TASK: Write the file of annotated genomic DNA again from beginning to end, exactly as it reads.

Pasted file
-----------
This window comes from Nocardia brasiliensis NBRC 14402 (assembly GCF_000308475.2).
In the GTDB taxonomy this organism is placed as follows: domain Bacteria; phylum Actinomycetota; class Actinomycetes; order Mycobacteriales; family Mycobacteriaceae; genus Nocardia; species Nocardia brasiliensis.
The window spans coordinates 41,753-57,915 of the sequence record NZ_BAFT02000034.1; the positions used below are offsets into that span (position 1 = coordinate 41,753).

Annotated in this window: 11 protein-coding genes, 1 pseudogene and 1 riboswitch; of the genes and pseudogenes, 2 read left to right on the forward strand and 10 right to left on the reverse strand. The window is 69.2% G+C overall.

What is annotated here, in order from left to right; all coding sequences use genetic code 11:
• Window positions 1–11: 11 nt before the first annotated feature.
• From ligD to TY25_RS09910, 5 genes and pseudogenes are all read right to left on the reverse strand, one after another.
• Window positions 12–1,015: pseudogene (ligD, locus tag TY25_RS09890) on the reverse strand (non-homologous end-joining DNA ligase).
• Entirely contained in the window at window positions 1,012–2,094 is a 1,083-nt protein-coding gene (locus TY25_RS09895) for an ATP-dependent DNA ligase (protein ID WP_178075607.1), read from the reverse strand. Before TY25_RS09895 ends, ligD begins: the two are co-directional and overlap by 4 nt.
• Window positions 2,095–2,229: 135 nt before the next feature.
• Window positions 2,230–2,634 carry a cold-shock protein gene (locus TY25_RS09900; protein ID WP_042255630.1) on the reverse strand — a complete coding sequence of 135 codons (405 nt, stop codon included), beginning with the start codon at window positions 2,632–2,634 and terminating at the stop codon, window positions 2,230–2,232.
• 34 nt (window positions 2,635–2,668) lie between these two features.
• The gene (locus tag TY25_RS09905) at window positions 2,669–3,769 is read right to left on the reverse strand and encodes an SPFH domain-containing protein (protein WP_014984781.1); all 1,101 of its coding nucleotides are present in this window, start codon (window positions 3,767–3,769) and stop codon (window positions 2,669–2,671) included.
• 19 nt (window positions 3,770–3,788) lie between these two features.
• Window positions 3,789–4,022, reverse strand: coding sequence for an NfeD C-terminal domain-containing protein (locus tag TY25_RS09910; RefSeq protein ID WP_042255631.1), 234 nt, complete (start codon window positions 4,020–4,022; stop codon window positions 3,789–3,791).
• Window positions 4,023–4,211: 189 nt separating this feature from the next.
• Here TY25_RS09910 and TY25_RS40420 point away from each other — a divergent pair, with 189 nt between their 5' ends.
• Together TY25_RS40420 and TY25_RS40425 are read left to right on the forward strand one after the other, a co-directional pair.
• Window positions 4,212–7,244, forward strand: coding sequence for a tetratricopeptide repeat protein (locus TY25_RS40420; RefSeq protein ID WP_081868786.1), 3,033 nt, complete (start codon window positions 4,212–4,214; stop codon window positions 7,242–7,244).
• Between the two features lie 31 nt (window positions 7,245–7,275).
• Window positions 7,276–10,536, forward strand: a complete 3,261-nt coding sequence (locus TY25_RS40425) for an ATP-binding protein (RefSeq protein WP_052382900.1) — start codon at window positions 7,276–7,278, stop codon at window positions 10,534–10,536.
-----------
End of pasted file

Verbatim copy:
This window comes from Nocardia brasiliensis NBRC 14402 (assembly GCF_000308475.2).
In the GTDB taxonomy this organism is placed as follows: domain Bacteria; phylum Actinomycetota; class Actinomycetes; order Mycobacteriales; family Mycobacteriaceae; genus Nocardia; species Nocardia brasiliensis.
The window spans coordinates 41,753-57,915 of the sequence record NZ_BAFT02000034.1; the positions used below are offsets into that span (position 1 = coordinate 41,753).

Annotated in this window: 11 protein-coding genes, 1 pseudogene and 1 riboswitch; of the genes and pseudogenes, 2 read left to right on the forward strand and 10 right to left on the reverse strand. The window is 69.2% G+C overall.

What is annotated here, in order from left to right; all coding sequences use genetic code 11:
• Window positions 1–11: 11 nt before the first annotated feature.
• From ligD to TY25_RS09910, 5 genes and pseudogenes are all read right to left on the reverse strand, one after another.
• Window positions 12–1,015: pseudogene (ligD, locus tag TY25_RS09890) on the reverse strand (non-homologous end-joining DNA ligase).
• Entirely contained in the window at window positions 1,012–2,094 is a 1,083-nt protein-coding gene (locus TY25_RS09895) for an ATP-dependent DNA ligase (protein ID WP_178075607.1), read from the reverse strand. Before TY25_RS09895 ends, ligD begins: the two are co-directional and overlap by 4 nt.
• Window positions 2,095–2,229: 135 nt before the next feature.
• Window positions 2,230–2,634 carry a cold-shock protein gene (locus TY25_RS09900; protein ID WP_042255630.1) on the reverse strand — a complete coding sequence of 135 codons (405 nt, stop codon included), beginning with the start codon at window positions 2,632–2,634 and terminating at the stop codon, window positions 2,230–2,232.
• 34 nt (window positions 2,635–2,668) lie between these two features.
• The gene (locus tag TY25_RS09905) at window positions 2,669–3,769 is read right to left on the reverse strand and encodes an SPFH domain-containing protein (protein WP_014984781.1); all 1,101 of its coding nucleotides are present in this window, start codon (window positions 3,767–3,769) and stop codon (window positions 2,669–2,671) included.
• 19 nt (window positions 3,770–3,788) lie between these two features.
• Window positions 3,789–4,022, reverse strand: coding sequence for an NfeD C-terminal domain-containing protein (locus tag TY25_RS09910; RefSeq protein ID WP_042255631.1), 234 nt, complete (start codon window positions 4,020–4,022; stop codon window positions 3,789–3,791).
• Window positions 4,023–4,211: 189 nt separating this feature from the next.
• Here TY25_RS09910 and TY25_RS40420 point away from each other — a divergent pair, with 189 nt between their 5' ends.
• Together TY25_RS40420 and TY25_RS40425 are read left to right on the forward strand one after the other, a co-directional pair.
• Window positions 4,212–7,244, forward strand: coding sequence for a tetratricopeptide repeat protein (locus TY25_RS40420; RefSeq protein ID WP_081868786.1), 3,033 nt, complete (start codon window positions 4,212–4,214; stop codon window positions 7,242–7,244).
• Between the two features lie 31 nt (window positions 7,245–7,275).
• Window positions 7,276–10,536, forward strand: a complete 3,261-nt coding sequence (locus TY25_RS40425) for an ATP-binding protein (RefSeq protein WP_052382900.1) — start codon at window positions 7,276–7,278, stop codon at window positions 10,534–10,536.